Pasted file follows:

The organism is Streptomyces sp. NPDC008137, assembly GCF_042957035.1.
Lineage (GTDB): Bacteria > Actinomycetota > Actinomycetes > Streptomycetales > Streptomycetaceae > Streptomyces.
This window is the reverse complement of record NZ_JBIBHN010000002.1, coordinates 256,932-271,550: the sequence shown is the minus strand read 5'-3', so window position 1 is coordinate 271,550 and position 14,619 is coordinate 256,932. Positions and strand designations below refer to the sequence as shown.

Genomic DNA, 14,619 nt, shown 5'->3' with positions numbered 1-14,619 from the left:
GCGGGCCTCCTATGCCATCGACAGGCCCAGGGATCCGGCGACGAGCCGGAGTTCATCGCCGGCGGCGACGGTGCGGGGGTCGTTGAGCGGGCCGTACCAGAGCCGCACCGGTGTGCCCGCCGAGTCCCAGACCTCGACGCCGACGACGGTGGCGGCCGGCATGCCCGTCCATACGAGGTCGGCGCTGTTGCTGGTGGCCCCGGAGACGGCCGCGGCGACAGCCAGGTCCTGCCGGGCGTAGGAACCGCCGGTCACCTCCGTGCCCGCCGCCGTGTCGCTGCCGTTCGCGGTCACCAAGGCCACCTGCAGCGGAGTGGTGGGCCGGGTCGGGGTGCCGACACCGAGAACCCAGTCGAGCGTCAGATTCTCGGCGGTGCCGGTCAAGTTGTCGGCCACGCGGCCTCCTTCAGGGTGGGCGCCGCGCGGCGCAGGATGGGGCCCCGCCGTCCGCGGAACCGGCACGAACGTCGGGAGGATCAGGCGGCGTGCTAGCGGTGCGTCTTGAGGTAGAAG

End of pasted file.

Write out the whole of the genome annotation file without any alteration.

The organism is Streptomyces sp. NPDC008137, assembly GCF_042957035.1.
Lineage (GTDB): Bacteria > Actinomycetota > Actinomycetes > Streptomycetales > Streptomycetaceae > Streptomyces.
This window is the reverse complement of record NZ_JBIBHN010000002.1, coordinates 256,932-271,550: the sequence shown is the minus strand read 5'-3', so window position 1 is coordinate 271,550 and position 14,619 is coordinate 256,932. Positions and strand designations below refer to the sequence as shown.

Genomic DNA, 14,619 nt, shown 5'->3' with positions numbered 1-14,619 from the left:
GCGGGCCTCCTATGCCATCGACAGGCCCAGGGATCCGGCGACGAGCCGGAGTTCATCGCCGGCGGCGACGGTGCGGGGGTCGTTGAGCGGGCCGTACCAGAGCCGCACCGGTGTGCCCGCCGAGTCCCAGACCTCGACGCCGACGACGGTGGCGGCCGGCATGCCCGTCCATACGAGGTCGGCGCTGTTGCTGGTGGCCCCGGAGACGGCCGCGGCGACAGCCAGGTCCTGCCGGGCGTAGGAACCGCCGGTCACCTCCGTGCCCGCCGCCGTGTCGCTGCCGTTCGCGGTCACCAAGGCCACCTGCAGCGGAGTGGTGGGCCGGGTCGGGGTGCCGACACCGAGAACCCAGTCGAGCGTCAGATTCTCGGCGGTGCCGGTCAAGTTGTCGGCCACGCGGCCTCCTTCAGGGTGGGCGCCGCGCGGCGCAGGATGGGGCCCCGCCGTCCGCGGAACCGGCACGAACGTCGGGAGGATCAGGCGGCGTGCTAGCGGTGCGTCTTGAGGTAGAAG